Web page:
Pop Out – 3D Art

The term “3D art” can be used in several different ways. From the sense of depth sought by early artists in paintings to sculptures, statues, and art installations, we’ve created a thumbnail guide to the various modes covered by this term.

3D Effects

Perspective and dimension are important aspects of art and over the years artists have come up with many different ways to achieve a sense of depth in their works. Occlusion (painting or drawing one thing over another, as if in front of it) and shadows are both great ways to achieve a 3D effect. Forced-perspective art is a good example of how these techniques can be used to manipulate visual perception. By tweaking elements like the view in relation to the objects being viewed, the perception of the scale can be altered drastically.

Digital Dimensions

Although digital media was unheard of until the 1980s, the strides it has taken since has meant that the term “Digital Media” is now an umbrella term that can be used to describe any art that is made or presented using digital technology. This means that while some projects are entirely digital, others can use digital means to manipulate traditional art forms. Holograms are an early example of how digital media helped to create 3D art. Using many images taken from various angles of a single object, these objects could appear to be given three-dimension within the presented medium. This technique has now been expanded upon so much that many of the digitally animated movies popular today are created using evolved variations of those original holographic techniques.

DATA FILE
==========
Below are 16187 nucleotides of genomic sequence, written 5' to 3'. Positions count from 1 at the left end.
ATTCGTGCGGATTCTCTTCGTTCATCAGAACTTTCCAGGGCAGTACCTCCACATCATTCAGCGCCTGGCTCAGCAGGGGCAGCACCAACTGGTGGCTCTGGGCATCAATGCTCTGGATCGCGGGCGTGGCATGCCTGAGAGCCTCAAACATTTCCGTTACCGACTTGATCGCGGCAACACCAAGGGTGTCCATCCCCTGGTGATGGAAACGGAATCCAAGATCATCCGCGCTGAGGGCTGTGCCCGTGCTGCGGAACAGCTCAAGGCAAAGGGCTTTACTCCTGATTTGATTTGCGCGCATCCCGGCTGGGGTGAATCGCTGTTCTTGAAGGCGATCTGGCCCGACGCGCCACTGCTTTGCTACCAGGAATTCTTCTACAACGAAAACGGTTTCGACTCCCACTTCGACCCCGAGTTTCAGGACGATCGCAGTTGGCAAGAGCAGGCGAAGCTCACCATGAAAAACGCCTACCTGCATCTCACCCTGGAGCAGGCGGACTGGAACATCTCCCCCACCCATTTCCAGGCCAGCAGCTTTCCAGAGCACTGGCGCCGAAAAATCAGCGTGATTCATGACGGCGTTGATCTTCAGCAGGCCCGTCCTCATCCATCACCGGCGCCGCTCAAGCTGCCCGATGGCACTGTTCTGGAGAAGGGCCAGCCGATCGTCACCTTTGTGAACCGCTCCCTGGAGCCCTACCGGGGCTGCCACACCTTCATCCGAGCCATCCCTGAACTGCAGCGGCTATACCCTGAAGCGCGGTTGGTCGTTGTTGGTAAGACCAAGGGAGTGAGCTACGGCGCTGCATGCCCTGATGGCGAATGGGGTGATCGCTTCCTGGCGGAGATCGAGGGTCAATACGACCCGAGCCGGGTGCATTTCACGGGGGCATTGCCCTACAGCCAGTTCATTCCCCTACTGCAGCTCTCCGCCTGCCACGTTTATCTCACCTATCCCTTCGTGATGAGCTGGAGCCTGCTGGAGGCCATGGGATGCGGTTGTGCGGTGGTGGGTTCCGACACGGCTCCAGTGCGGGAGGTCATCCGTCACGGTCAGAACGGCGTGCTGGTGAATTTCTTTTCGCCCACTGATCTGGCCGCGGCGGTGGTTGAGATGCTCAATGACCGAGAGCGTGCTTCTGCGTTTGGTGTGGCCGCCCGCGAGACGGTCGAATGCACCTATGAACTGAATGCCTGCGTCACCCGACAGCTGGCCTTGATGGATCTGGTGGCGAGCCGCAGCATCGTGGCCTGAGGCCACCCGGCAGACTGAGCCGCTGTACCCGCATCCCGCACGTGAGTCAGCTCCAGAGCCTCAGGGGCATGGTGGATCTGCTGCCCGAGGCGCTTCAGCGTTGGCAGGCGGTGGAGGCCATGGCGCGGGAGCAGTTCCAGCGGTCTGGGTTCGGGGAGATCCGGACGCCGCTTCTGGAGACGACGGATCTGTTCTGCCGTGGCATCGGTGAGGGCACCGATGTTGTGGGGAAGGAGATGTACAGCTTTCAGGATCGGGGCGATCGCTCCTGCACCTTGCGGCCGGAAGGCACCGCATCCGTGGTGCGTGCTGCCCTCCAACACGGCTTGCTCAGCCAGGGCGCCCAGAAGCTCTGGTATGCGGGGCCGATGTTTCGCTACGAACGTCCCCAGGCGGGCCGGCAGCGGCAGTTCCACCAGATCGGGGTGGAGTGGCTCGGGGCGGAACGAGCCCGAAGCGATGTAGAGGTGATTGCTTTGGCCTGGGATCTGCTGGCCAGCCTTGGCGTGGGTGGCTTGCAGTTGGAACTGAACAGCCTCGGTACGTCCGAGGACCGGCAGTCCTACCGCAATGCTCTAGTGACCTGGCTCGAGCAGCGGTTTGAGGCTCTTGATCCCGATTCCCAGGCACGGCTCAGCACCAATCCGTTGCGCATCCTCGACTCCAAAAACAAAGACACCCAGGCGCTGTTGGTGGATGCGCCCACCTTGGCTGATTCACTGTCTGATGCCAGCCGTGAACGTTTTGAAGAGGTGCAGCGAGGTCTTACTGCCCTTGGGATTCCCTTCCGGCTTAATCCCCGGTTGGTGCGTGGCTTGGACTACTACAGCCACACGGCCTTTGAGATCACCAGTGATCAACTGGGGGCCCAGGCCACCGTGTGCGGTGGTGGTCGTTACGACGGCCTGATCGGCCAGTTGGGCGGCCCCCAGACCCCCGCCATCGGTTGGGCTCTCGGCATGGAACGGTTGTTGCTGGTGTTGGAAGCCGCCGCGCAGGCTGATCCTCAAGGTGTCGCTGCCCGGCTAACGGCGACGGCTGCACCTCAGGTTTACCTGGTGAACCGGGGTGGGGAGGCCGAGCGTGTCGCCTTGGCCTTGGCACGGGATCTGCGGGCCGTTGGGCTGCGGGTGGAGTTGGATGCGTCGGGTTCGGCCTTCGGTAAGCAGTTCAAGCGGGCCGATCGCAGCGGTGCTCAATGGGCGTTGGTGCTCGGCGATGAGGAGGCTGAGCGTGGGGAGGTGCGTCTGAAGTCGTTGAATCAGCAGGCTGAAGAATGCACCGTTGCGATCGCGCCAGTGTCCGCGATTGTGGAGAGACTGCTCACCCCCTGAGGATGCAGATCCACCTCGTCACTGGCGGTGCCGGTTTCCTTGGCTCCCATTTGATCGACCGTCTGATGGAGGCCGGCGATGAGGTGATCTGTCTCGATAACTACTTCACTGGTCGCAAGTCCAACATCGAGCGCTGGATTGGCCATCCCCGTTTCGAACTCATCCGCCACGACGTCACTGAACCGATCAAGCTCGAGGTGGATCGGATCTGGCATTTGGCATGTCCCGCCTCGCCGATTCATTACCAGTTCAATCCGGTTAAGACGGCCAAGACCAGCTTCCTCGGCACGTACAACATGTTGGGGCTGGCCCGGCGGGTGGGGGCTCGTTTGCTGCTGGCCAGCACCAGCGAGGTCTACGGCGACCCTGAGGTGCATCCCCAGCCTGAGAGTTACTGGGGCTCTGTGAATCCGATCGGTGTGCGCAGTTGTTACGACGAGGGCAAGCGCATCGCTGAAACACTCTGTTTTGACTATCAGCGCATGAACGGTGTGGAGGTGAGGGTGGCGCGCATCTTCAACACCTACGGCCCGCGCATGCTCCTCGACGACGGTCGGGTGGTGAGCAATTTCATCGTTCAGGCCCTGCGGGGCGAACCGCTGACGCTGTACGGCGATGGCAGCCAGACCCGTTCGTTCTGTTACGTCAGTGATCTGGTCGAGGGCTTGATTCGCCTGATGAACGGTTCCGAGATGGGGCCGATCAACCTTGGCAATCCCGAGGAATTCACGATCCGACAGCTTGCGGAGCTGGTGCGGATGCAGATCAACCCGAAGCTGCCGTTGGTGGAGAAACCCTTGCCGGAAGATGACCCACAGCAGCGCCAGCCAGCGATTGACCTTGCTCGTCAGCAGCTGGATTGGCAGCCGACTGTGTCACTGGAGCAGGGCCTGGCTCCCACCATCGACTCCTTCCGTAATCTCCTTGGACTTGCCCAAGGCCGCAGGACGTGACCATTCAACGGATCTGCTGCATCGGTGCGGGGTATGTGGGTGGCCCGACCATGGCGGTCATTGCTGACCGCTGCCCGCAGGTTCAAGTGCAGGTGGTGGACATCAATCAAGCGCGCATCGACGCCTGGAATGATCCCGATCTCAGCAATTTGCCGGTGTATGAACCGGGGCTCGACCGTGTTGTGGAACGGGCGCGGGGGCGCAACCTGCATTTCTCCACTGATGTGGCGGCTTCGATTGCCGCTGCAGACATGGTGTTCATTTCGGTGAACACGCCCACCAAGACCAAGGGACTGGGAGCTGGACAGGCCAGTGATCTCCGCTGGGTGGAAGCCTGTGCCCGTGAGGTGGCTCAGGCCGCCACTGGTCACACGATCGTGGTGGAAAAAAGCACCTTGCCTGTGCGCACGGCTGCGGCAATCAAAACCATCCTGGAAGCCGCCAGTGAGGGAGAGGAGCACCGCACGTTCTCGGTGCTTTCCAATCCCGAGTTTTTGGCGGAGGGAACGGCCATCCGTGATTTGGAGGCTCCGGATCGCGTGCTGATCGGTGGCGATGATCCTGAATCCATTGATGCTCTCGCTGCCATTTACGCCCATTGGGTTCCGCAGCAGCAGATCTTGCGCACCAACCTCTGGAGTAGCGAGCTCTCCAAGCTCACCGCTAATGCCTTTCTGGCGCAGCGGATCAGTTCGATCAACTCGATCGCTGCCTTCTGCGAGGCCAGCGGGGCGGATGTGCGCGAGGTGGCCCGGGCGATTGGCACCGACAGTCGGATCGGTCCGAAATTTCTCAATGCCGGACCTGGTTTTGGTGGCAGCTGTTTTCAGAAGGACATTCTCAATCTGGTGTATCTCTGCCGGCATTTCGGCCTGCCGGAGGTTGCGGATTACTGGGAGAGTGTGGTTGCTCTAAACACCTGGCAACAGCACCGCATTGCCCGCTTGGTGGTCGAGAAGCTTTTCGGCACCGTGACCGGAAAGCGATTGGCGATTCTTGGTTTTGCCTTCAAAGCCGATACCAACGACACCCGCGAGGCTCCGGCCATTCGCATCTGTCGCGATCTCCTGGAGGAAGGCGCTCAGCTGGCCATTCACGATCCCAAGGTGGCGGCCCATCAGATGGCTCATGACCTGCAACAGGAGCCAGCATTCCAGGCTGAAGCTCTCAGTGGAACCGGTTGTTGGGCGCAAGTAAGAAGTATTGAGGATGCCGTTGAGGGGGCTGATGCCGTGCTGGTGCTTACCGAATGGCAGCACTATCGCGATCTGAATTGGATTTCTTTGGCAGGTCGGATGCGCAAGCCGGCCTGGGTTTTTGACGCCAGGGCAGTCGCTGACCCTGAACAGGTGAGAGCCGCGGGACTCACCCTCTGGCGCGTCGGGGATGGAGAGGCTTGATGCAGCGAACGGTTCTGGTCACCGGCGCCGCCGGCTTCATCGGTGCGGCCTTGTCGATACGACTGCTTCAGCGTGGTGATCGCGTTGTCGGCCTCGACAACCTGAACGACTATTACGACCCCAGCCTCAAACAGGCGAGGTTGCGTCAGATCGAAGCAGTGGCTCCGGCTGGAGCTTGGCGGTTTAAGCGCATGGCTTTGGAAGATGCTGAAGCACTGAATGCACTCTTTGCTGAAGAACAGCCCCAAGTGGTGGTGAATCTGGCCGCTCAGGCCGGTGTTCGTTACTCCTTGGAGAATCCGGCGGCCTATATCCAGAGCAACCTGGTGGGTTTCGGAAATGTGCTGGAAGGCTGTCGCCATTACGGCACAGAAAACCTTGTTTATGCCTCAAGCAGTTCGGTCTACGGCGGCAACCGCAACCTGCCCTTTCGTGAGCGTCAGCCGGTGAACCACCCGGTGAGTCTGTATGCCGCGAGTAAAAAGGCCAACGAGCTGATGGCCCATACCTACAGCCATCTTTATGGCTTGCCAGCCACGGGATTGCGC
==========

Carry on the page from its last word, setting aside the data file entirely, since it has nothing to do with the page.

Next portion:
Sculptures, Statues and Installations

If the appearance of three dimensions is not enough for you, sculptures, statues, and installations provide the real deal; art in three dimensions. Coming in all shapes and sizes, sculptures and statues, which were original works of wood, stone, metals, and clay, can now also be made of almost anything. Food, recycled waste, organic materials, paper, books, and bones are just a few of the more unusual materials artists have used to create some truly inspired and thought-provoking works. Installations are 3 dimensional by nature and tend to be site-specific but are more all-encompassing than other forms allow for, as the installation can use the entirety of the space that it is housed in.